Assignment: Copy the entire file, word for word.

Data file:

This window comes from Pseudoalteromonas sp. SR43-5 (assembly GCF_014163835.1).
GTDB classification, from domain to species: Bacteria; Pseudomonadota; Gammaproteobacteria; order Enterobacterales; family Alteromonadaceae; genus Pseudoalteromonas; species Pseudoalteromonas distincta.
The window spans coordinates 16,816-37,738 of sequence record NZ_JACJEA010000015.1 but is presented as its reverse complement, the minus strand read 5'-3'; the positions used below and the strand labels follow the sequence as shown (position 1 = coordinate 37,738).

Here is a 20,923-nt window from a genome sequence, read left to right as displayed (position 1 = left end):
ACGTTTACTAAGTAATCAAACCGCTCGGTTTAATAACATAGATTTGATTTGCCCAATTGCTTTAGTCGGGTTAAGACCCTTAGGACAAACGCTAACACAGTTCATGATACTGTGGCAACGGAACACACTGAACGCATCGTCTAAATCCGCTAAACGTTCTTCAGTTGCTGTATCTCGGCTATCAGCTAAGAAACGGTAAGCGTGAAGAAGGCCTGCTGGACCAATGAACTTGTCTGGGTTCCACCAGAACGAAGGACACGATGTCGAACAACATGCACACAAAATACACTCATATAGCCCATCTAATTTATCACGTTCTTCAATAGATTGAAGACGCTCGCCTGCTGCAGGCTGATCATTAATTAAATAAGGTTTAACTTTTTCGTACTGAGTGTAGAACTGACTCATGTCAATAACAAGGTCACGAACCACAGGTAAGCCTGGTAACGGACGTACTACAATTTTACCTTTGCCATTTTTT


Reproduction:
This window comes from Pseudoalteromonas sp. SR43-5 (assembly GCF_014163835.1).
GTDB classification, from domain to species: Bacteria; Pseudomonadota; Gammaproteobacteria; order Enterobacterales; family Alteromonadaceae; genus Pseudoalteromonas; species Pseudoalteromonas distincta.
The window spans coordinates 16,816-37,738 of sequence record NZ_JACJEA010000015.1 but is presented as its reverse complement, the minus strand read 5'-3'; the positions used below and the strand labels follow the sequence as shown (position 1 = coordinate 37,738).

Here is a 20,923-nt window from a genome sequence, read left to right as displayed (position 1 = left end):
ACGTTTACTAAGTAATCAAACCGCTCGGTTTAATAACATAGATTTGATTTGCCCAATTGCTTTAGTCGGGTTAAGACCCTTAGGACAAACGCTAACACAGTTCATGATACTGTGGCAACGGAACACACTGAACGCATCGTCTAAATCCGCTAAACGTTCTTCAGTTGCTGTATCTCGGCTATCAGCTAAGAAACGGTAAGCGTGAAGAAGGCCTGCTGGACCAATGAACTTGTCTGGGTTCCACCAGAACGAAGGACACGATGTCGAACAACATGCACACAAAATACACTCATATAGCCCATCTAATTTATCACGTTCTTCAATAGATTGAAGACGCTCGCCTGCTGCAGGCTGATCATTAATTAAATAAGGTTTAACTTTTTCGTACTGAGTGTAGAACTGACTCATGTCAATAACAAGGTCACGAACCACAGGTAAGCCTGGTAACGGACGTACTACAATTTTACCTTTGCCATTTTTT